Fuzzy-backed Polypropylene molds

I’m not entirely sure that we were supposed to post this stuff, but I figured I would throw up the example molding method that I researched for next Tuesday.  The method  was developed at the Centre of Architectural Structures and Technology at the University of Manitoba’s Faculty of Architecture.   It employs woven, high density, polyethylene or polypropylene fabrics manufactured with a smooth waterproof coating on one side, and a fuzzy non-woven fabric welded to the other side.

Molding Research

They are doing a couple different things with rectangular sheets of this material that I found interesting.  The first method they are using is frame structures that the fabric is suspended and put into tension over.  Plaster is then applied to the fuzzy side of the fabric which has been left facing up.  When hard, it creates a plaster mold coated in the polypropylene side of the fabric that they can then use to create as many of the same thin concrete structures as they want.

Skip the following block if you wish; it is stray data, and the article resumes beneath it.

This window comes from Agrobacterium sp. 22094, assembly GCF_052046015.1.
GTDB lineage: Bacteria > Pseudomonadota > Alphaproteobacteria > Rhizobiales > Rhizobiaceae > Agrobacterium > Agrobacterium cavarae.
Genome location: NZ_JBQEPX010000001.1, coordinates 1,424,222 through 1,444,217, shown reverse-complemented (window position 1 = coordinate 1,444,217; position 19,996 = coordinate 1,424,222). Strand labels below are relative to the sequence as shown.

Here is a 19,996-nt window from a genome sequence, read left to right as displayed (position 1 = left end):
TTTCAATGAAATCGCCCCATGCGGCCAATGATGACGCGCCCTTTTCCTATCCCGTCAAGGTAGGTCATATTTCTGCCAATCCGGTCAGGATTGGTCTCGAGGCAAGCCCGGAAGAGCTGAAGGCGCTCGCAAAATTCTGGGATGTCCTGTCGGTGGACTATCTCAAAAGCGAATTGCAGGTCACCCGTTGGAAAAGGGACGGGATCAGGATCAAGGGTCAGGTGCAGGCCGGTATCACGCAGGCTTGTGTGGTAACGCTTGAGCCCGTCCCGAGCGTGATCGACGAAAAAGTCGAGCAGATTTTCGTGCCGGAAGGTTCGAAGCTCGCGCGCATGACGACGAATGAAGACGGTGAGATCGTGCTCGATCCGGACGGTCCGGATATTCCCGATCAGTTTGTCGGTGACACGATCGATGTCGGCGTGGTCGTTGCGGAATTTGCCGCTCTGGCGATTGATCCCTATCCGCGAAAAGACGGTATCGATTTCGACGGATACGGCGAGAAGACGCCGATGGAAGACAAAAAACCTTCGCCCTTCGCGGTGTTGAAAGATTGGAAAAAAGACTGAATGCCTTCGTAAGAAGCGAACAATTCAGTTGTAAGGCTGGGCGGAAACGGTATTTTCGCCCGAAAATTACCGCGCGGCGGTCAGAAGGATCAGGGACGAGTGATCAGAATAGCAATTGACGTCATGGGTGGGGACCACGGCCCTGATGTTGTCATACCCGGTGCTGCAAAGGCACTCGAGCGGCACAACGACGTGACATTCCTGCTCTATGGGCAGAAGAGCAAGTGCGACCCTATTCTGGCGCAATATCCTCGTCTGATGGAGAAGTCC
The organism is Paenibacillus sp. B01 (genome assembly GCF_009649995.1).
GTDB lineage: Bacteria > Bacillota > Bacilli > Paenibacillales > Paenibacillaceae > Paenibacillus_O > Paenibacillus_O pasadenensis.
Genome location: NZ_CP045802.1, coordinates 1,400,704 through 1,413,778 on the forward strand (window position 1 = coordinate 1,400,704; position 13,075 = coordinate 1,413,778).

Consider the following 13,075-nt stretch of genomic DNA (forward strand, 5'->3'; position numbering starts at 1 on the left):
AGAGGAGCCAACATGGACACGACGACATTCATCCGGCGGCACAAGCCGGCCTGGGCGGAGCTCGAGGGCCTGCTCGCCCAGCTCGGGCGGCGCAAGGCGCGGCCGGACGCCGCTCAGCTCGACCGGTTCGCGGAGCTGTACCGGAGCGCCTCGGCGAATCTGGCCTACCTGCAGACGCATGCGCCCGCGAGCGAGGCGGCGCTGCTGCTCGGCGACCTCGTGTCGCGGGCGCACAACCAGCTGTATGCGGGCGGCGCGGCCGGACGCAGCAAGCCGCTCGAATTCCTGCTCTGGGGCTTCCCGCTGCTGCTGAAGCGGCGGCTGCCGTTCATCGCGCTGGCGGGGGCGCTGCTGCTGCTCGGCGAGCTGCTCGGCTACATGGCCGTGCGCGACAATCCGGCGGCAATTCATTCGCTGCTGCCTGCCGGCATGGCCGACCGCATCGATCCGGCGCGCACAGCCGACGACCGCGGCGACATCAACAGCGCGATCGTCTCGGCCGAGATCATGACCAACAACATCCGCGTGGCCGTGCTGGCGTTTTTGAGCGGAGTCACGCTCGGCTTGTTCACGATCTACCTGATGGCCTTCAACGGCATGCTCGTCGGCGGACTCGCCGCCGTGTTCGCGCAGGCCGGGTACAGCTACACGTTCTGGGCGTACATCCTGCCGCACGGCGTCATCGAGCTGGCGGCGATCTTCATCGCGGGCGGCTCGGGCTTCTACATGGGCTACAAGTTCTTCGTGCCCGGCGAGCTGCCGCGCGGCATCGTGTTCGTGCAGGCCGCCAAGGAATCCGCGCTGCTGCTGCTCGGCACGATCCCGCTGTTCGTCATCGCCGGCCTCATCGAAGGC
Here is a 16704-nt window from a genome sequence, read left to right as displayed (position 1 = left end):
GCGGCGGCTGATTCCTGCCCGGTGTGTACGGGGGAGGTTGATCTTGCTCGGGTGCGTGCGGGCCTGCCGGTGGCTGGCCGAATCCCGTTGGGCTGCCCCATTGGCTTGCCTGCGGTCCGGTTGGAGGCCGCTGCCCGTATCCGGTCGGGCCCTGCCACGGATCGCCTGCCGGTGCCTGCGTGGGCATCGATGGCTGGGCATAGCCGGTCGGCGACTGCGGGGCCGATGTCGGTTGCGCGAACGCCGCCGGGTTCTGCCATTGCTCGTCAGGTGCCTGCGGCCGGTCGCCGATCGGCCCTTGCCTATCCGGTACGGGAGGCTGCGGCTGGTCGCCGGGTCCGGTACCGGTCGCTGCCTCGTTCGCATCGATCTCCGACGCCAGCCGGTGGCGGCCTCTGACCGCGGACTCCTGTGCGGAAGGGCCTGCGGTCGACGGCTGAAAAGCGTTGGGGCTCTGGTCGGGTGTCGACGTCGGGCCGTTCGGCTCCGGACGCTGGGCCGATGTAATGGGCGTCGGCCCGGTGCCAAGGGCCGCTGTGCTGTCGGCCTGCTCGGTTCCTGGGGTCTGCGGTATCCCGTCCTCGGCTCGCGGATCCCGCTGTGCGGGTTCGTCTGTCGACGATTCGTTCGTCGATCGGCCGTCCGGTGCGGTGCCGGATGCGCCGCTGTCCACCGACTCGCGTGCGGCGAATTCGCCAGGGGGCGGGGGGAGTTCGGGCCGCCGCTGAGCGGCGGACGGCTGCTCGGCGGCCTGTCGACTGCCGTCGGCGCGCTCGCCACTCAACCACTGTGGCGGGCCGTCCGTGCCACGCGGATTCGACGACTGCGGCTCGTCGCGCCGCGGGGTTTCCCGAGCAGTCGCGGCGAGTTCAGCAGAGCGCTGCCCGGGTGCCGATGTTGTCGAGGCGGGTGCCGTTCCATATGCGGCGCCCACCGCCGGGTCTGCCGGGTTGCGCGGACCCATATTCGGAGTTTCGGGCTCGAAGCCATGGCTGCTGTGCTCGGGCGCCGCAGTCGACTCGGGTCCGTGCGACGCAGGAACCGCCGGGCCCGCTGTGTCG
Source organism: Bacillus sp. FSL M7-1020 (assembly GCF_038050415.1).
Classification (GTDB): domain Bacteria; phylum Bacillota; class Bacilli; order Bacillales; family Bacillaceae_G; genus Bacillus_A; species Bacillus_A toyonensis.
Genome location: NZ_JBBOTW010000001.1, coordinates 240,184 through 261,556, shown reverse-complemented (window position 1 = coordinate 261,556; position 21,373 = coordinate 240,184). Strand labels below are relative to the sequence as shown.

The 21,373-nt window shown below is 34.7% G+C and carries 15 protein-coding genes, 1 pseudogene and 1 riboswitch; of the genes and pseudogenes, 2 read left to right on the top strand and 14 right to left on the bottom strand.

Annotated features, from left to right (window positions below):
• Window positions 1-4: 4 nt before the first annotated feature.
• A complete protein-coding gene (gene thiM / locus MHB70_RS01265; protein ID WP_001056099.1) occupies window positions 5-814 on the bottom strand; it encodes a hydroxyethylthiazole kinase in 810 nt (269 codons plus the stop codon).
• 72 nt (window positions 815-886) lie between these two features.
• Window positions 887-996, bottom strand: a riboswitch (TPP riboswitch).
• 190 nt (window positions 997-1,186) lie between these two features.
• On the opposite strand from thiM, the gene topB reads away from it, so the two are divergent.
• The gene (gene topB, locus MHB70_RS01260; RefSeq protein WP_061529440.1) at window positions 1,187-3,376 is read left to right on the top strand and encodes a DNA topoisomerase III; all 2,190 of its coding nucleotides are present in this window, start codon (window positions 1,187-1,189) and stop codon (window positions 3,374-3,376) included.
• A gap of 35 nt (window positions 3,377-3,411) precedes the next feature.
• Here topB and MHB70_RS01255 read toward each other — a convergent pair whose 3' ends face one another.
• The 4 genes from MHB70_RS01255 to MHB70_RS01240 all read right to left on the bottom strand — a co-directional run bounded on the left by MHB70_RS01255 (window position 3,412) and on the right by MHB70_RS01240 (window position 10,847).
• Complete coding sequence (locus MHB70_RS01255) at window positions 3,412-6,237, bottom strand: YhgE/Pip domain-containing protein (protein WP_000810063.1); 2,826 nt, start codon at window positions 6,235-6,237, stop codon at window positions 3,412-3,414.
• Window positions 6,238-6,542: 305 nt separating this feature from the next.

The second method involves the same process, but the fabric is then applied to the final product creating concrete structures with textile surfaces.

The third involves only tension.  The fabric is simply suspended over void space and put into tension at varied points to create interesting structure.  I also saw some instances where the fabric looked like it was plastered while hanging to create concrete curtain walls that actually resembled curtains.


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